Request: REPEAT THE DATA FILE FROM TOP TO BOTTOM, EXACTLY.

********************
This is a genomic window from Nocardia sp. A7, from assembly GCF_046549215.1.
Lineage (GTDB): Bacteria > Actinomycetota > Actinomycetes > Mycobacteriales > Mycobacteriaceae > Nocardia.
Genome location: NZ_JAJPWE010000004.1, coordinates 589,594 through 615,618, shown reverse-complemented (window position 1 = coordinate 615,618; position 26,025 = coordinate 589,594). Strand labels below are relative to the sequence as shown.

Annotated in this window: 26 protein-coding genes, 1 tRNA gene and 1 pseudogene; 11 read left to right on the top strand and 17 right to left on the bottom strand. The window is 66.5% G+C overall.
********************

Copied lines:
This is a genomic window from Nocardia sp. A7, from assembly GCF_046549215.1.
Lineage (GTDB): Bacteria > Actinomycetota > Actinomycetes > Mycobacteriales > Mycobacteriaceae > Nocardia.
Genome location: NZ_JAJPWE010000004.1, coordinates 589,594 through 615,618, shown reverse-complemented (window position 1 = coordinate 615,618; position 26,025 = coordinate 589,594). Strand labels below are relative to the sequence as shown.

Annotated in this window: 26 protein-coding genes, 1 tRNA gene and 1 pseudogene; 11 read left to right on the top strand and 17 right to left on the bottom strand. The window is 66.5% G+C overall.